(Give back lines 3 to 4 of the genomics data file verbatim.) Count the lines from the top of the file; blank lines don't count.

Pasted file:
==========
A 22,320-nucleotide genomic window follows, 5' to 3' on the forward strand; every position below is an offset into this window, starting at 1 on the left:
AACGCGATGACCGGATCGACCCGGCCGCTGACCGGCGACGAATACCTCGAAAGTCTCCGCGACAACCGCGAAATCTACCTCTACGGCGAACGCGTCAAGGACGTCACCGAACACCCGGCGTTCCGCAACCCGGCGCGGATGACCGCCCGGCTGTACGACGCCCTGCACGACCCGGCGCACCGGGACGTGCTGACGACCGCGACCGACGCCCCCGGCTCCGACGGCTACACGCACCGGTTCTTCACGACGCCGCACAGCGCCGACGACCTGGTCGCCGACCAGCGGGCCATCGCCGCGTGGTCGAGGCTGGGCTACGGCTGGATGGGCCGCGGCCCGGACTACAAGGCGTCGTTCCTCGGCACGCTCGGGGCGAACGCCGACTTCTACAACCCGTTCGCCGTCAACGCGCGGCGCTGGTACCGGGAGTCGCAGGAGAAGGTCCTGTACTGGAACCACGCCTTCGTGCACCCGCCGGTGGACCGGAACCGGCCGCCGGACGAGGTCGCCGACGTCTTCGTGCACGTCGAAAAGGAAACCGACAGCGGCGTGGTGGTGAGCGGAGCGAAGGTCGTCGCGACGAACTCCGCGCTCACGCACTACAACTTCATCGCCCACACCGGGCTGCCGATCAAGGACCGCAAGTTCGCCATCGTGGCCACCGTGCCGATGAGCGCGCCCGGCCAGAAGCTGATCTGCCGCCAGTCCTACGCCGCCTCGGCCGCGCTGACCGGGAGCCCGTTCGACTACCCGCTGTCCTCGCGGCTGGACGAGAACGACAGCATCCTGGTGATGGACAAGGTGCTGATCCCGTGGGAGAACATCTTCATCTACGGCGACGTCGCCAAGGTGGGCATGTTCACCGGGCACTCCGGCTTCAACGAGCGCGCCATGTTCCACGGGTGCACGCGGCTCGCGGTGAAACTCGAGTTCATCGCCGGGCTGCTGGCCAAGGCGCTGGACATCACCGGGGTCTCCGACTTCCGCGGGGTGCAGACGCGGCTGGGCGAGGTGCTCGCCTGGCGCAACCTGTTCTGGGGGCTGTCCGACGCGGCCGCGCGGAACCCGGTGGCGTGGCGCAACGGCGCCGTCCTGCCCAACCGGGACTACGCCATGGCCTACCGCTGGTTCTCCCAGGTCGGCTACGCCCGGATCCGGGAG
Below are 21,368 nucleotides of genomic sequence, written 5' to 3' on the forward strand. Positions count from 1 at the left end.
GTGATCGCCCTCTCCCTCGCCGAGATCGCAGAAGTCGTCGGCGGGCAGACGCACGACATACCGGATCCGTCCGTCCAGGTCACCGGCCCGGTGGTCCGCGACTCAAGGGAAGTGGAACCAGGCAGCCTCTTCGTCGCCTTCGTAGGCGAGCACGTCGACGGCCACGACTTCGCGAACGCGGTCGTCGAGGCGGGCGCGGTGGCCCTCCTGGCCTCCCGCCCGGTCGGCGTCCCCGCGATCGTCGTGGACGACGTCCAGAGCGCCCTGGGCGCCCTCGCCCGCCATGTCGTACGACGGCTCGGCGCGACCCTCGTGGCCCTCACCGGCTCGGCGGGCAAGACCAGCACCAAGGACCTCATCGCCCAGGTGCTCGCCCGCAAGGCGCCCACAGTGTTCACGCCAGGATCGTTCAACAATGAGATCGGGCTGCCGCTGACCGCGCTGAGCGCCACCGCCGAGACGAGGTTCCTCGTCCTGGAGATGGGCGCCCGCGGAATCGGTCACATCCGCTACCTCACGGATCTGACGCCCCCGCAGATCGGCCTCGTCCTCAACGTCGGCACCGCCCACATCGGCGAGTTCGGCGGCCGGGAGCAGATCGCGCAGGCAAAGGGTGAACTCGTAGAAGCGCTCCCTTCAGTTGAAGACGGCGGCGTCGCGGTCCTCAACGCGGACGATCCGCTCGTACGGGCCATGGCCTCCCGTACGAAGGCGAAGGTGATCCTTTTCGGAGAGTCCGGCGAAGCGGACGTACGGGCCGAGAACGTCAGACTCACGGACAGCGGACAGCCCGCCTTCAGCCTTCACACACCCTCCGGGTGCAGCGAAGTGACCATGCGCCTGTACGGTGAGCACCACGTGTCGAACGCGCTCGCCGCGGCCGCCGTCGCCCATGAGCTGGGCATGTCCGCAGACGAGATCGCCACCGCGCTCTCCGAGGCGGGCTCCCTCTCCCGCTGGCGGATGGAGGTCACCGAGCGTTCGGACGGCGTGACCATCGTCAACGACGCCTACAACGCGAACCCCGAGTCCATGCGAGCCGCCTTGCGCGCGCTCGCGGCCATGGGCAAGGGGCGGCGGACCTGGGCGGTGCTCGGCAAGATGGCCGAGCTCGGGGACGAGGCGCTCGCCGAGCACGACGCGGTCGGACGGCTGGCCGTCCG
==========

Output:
Below are 21,368 nucleotides of genomic sequence, written 5' to 3' on the forward strand. Positions count from 1 at the left end.
GTGATCGCCCTCTCCCTCGCCGAGATCGCAGAAGTCGTCGGCGGGCAGACGCACGACATACCGGATCCGTCCGTCCAGGTCACCGGCCCGGTGGTCCGCGACTCAAGGGAAGTGGAACCAGGCAGCCTCTTCGTCGCCTTCGTAGGCGAGCACGTCGACGGCCACGACTTCGCGAACGCGGTCGTCGAGGCGGGCGCGGTGGCCCTCCTGGCCTCCCGCCCGGTCGGCGTCCCCGCGATCGTCGTGGACGACGTCCAGAGCGCCCTGGGCGCCCTCGCCCGCCATGTCGTACGACGGCTCGGCGCGACCCTCGTGGCCCTCACCGGCTCGGCGGGCAAGACCAGCACCAAGGACCTCATCGCCCAGGTGCTCGCCCGCAAGGCGCCCACAGTGTTCACGCCAGGATCGTTCAACAATGAGATCGGGCTGCCGCTGACCGCGCTGAGCGCCACCGCCGAGACGAGGTTCCTCGTCCTGGAGATGGGCGCCCGCGGAATCGGTCACATCCGCTACCTCACGGATCTGACGCCCCCGCAGATCGGCCTCGTCCTCAACGTCGGCACCGCCCACATCGGCGAGTTCGGCGGCCGGGAGCAGATCGCGCAGGCAAAGGGTGAACTCGTAGAAGCGCTCCCTTCAGTTGAAGACGGCGGCGTCGCGGTCCTCAACGCGGACGATCCGCTCGTACGGGCCATGGCCTCCCGTACGAAGGCGAAGGTGATCCTTTTCGGAGAGTCCGGCGAAGCGGACGTACGGGCCGAGAACGTCAGACTCACGGACAGCGGACAGCCCGCCTTCAGCCTTCACACACCCTCCGGGTGCAGCGAAGTGACCATGCGCCTGTACGGTGAGCACCACGTGTCGAACGCGCTCGCCGCGGCCGCCGTCGCCCATGAGCTGGGCATGTCCGCAGACGAGATCGCCACCGCGCTCTCCGAGGCGGGCTCCCTCTCCCGCTGGCGGATGGAGGTCACCGAGCGTTCGGACGGCGTGACCATCGTCAACGACGCCTACAACGCGAACCCCGAGTCCATGCGAGCCGCCTTGCGCGCGCTCGCGGCCATGGGCAAGGGGCGGCGGACCTGGGCGGTGCTCGGCAAGATGGCCGAGCTCGGGGACGAGGCGCTCGCCGAGCACGACGCGGTCGGACGGCTGGCCGTCCG